And likewise, losses of the result variety were also expected, because this is Australia, and Australians can never be discounted, no matter how lowly their expectations may be. The Gabba, as it happens, was the venue where the England management had initially anticipated defeat, because of the fearsome reputation of the venue, and because of the danger of stage-fright at the start of such a hyped campaign (which, as they proved on that fretful first day, was a very real factor indeed), while the WACA had been earmarked for victory. But either way, the likelihood of resistance was encoded in England's planning, and with it the challenge and expectation of a weeble-like response to adversity.
Andy Flower's unparalleled record as a player who triumphed over adversity provided the squad with a director who demanded absolute respect, while David Saker's knowledge of Australia's venues armed his bowlers with intimate insights that enabled them to make the best possible use of their warm-up matches, in particular their reconnaissance trips to Adelaide and Melbourne, the scenes of England's two crushing victories.
The influence of Richard Halsall, the fielding coach, was seen in any number of galvanising moments - from Monty Panesar's flying catch in Hobart to the direct-hit run-out that Jonathan Trott pulled off in Adelaide - and he was deemed sufficiently integral to the squad to take over as head coach when Flower's skin cancer scare briefly took him out of the dressing-room in Brisbane. And then there was Graham Gooch, attached to the team only in a consultant role, but whose personal protégé, Alastair Cook, is now on the brink of 600 series runs. Kudos is due in every department, because it's not often that England get it this right.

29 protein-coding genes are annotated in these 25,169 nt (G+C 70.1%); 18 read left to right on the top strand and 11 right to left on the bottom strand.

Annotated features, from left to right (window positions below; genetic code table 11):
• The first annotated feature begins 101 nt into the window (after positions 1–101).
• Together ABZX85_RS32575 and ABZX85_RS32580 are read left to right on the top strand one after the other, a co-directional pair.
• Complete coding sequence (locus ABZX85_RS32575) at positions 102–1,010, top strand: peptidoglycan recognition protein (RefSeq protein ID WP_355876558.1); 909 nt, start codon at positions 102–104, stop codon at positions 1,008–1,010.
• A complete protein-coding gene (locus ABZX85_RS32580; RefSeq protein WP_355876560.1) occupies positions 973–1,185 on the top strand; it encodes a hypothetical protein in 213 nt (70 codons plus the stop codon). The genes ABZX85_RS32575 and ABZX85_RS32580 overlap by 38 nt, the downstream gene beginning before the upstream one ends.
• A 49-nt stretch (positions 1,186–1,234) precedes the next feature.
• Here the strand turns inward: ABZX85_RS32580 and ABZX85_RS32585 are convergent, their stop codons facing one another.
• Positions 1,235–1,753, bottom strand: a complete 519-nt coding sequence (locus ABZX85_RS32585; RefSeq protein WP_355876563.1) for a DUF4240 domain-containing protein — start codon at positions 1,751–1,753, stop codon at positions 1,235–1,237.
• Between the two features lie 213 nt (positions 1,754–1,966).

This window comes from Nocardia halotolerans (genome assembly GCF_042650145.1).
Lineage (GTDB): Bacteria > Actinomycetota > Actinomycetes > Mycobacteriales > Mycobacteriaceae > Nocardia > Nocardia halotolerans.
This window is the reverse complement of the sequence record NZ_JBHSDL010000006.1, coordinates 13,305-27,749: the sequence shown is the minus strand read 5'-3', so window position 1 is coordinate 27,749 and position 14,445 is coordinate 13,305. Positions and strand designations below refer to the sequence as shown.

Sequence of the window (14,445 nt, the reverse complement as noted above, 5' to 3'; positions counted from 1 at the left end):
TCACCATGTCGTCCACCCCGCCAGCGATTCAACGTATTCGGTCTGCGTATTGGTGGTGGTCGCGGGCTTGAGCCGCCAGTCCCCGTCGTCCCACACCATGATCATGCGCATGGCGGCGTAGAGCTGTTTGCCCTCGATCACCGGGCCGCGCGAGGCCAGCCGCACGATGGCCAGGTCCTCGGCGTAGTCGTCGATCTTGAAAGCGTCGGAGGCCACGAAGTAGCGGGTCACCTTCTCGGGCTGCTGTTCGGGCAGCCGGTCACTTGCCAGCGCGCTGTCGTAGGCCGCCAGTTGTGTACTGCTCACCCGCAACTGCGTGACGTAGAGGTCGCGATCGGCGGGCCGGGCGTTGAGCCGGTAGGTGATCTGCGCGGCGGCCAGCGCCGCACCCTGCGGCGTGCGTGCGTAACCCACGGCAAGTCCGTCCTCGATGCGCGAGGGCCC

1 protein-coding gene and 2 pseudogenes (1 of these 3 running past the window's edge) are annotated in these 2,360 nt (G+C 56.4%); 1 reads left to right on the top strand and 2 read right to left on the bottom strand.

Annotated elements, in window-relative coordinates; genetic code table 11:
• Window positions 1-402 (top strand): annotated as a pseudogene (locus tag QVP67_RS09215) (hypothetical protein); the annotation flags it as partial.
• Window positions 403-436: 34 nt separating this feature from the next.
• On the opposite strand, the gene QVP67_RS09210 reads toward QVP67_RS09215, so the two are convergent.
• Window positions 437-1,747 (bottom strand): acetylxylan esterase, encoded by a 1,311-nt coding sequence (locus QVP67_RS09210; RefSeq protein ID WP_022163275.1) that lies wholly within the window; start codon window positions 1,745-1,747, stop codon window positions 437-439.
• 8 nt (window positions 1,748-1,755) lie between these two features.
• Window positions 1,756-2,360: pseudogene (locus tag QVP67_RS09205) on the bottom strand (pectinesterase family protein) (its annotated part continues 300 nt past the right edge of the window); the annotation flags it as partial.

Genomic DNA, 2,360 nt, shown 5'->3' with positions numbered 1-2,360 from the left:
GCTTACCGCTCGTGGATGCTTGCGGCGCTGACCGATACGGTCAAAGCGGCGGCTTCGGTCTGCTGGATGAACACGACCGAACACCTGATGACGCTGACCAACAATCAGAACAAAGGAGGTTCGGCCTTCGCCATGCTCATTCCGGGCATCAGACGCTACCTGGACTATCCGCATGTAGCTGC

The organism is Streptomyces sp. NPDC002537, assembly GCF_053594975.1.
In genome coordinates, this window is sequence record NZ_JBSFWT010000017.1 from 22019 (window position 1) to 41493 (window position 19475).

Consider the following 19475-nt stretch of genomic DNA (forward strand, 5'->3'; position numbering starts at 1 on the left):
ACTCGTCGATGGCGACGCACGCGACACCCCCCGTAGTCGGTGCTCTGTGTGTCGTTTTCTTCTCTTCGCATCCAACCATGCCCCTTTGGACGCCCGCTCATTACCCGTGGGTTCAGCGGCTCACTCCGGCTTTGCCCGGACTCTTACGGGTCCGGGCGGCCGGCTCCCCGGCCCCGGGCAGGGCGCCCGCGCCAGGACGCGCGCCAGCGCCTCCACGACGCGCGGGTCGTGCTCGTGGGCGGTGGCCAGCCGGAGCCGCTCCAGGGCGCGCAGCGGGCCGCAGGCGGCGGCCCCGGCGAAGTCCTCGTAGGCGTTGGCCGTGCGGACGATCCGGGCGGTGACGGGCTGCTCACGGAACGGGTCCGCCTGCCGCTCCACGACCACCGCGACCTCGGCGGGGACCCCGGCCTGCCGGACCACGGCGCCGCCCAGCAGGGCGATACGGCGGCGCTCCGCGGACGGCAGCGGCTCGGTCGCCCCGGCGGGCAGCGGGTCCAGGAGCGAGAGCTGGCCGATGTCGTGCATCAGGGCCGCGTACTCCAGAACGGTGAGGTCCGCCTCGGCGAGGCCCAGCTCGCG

The net result was that Strauss and his cohorts arrived in Australia with an intent that was the equivalent of Allan Border's invasion of England in 1989. Then as now, Border sensed the changing of an epoch - Ian Botham, the Warne of the 1980s, still endured as a personality, but his last hurrah had been at Melbourne two-and-a-half years earlier - and the challenge he put to his squad was to confound expectations. They did so with a ruthlessness that went on to establish a dynasty, which in itself is the challenge that now confronts England.
Strauss and Flower have said on many occasions that their true goal is to be the No. 1 team in the world. It's an ambition that is very much there for the taking, if the team can maintain its focus and drive on to the next level with the singlemindedness that eluded Michael Vaughan's men in 2005, when the sheer emotional overload of ending Australia's hold on the Ashes proved too much to kick on from.
The first clue that things can and will be different this time came back in 2009, when England's reaction to their home Ashes victory was a quiet night of revelry and an early flight to Belfast for a one-day international. The circumstances of that itinerary were far from ideal, of course, but they nipped in the bud any prospect of over-indulgence. England's celebrations were instead kept to a 6-1 ODI trouncing at the hands of the vengeful Aussies, an instant reality check which reminded the players of that old sporting truism, you're only as good as your last result.
Those are the mantras that keep the great teams grounded. "I think while you're still involved in the England side, if you're not still looking to keep pushing forward, there's something wrong there," said Strauss. Throughout history, for England to triumph Down Under has indeed been a once-in-a-generation achievement, but this squad is so well drilled, they actually believe they can make it a habit. Starting at Sydney in the New Year, of course.
Andrew Miller is UK editor of Cricinfo.